MINNESOTA, USA — A national map updated Friday by the Centers for Disease Control and Prevention shows the number of Minnesota counties with substantial or high levels of community COVID transmission increased within a matter of days.
Earlier this week, 21 Minnesota counties fell into those categories. Now, 32 counties are at substantial levels and three counties are at high levels within the state.
While Hennepin County and Ramsey County are at substantial levels, Lake County, Morrison County, and Dodge County are at high levels.
Fully vaccinated people living in any of these areas should wear a mask in public indoor settings, the CDC announced in its updated guidance Tuesday.
"I know this is not a message America wants to hear," CDC director Dr. Rochelle Walensky said at the time.
As numbers were updated Friday, new insight also became available.
NBC News obtained an internal CDC document that says even vaccinated people are able to readily spread the delta variant of the virus and that the variant is as contagious as the chicken pox.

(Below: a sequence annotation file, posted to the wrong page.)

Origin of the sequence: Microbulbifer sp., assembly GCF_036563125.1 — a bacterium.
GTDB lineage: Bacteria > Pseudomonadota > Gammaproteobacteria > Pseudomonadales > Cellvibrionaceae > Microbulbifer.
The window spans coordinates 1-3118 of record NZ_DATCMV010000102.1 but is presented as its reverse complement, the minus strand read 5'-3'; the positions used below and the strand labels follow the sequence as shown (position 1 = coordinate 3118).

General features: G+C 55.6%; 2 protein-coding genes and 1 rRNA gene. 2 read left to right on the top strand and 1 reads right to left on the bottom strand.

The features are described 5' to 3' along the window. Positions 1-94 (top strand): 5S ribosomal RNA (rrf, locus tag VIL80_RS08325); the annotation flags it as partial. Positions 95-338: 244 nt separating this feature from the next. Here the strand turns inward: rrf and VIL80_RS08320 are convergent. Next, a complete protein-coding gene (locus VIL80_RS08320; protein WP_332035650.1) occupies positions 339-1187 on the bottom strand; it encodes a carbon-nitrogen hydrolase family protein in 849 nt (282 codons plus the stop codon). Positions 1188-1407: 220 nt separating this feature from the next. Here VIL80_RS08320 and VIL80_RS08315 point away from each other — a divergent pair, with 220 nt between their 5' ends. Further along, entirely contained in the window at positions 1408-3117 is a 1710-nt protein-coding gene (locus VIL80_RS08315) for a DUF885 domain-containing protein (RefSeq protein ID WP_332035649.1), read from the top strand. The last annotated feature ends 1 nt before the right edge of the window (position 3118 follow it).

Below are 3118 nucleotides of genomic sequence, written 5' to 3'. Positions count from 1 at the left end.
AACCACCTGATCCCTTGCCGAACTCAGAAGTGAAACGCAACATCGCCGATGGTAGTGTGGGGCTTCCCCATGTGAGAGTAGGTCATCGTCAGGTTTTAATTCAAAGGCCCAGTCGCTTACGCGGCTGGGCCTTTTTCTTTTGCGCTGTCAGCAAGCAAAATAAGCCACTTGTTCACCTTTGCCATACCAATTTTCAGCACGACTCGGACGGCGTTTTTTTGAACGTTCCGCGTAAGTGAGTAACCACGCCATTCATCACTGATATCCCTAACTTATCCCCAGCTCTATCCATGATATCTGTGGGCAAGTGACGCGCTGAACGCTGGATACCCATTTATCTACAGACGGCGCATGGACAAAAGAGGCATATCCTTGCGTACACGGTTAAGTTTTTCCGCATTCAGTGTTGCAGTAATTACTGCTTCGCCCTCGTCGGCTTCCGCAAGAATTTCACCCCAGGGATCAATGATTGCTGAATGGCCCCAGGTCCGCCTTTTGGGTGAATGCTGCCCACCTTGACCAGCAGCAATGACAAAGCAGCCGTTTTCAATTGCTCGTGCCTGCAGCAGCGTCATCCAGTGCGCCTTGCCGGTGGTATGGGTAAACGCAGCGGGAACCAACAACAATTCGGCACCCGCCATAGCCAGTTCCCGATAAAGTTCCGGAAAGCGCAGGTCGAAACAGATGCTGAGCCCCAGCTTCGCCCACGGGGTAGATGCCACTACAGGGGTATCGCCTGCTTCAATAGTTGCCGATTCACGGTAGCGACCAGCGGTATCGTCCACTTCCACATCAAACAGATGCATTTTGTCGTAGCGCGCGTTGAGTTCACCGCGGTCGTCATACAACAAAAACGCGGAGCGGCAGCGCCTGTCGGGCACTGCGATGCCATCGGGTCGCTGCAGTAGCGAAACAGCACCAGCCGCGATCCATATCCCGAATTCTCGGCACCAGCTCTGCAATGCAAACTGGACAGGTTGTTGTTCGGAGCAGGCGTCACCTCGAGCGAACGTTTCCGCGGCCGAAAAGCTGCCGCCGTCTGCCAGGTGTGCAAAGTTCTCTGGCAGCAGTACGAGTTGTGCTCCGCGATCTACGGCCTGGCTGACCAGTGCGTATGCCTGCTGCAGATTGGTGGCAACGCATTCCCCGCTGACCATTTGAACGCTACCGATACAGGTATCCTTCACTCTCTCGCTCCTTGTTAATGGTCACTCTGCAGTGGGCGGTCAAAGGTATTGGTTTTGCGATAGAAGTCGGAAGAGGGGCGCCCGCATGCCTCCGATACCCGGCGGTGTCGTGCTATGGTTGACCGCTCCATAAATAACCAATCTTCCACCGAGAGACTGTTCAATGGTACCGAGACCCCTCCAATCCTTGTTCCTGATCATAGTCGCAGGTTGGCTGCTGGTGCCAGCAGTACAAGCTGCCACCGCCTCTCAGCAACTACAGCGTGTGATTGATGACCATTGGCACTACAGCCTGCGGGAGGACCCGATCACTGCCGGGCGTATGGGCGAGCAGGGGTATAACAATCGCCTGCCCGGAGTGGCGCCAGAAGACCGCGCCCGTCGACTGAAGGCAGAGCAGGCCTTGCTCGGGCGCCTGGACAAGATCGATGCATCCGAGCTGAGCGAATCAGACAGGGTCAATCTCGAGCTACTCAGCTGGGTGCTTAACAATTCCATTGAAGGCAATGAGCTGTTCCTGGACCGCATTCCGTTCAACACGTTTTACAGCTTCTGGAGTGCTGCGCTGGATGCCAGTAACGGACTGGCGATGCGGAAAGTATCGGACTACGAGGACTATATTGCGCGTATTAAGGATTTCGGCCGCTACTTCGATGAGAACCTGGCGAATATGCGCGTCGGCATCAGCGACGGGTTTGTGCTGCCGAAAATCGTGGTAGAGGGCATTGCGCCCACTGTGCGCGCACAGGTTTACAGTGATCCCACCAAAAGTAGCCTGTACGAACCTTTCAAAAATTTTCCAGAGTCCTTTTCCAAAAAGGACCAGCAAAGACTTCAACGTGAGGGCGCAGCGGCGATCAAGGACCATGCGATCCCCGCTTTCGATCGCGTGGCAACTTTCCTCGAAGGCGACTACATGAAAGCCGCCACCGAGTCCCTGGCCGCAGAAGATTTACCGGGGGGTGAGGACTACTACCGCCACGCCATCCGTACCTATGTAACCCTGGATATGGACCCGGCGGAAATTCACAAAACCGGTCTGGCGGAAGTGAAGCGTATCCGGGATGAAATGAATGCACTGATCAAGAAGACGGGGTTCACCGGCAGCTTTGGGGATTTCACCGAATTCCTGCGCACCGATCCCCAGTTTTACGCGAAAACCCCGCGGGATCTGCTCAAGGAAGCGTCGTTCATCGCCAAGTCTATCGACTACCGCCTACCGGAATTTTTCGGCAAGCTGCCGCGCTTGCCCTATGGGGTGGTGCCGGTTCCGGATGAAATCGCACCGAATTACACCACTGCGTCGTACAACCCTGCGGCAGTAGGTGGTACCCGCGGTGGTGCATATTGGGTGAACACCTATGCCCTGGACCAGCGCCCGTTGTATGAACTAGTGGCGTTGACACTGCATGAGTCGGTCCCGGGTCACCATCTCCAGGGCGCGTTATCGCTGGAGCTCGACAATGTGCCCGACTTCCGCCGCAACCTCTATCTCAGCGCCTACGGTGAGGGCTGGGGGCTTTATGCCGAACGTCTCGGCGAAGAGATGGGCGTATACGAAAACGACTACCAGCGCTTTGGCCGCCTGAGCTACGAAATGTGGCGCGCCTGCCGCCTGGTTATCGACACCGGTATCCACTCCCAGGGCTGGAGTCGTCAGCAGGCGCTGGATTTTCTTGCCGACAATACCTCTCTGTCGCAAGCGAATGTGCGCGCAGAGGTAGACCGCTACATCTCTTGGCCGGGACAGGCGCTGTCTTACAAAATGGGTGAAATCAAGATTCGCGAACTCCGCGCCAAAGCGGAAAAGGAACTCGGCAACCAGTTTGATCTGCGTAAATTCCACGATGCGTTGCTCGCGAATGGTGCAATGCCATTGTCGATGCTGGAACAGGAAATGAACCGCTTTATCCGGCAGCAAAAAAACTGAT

However, the agency notes that vaccination does protect against more severe symptoms.
Dr. Ruth Lynfield, MD, from the Minnesota Department of Health weighed in on what these developments mean.
"We do think (the) vaccine is working very well," Lynfield said. "What was new and different is, when the amount of virus that people were carrying was looked at, it's a very high level of virus with this variant and that's why it's more contagious."
She says people who did have vaccine breakthrough - even if they didn't have a lot of symptoms - were still carrying a lot of virus in their throat and nose.
"That is why we wanted to be sure to protect the community," Lynfield said. "That when there are high levels of virus circulating - when it is so-called raining COVID - it would be a good idea for everyone to wear a mask to decrease the amount of virus because what's going to get us out of this pandemic is, if we can stop the virus circulating."
"And the vaccine, again, is a really great tool."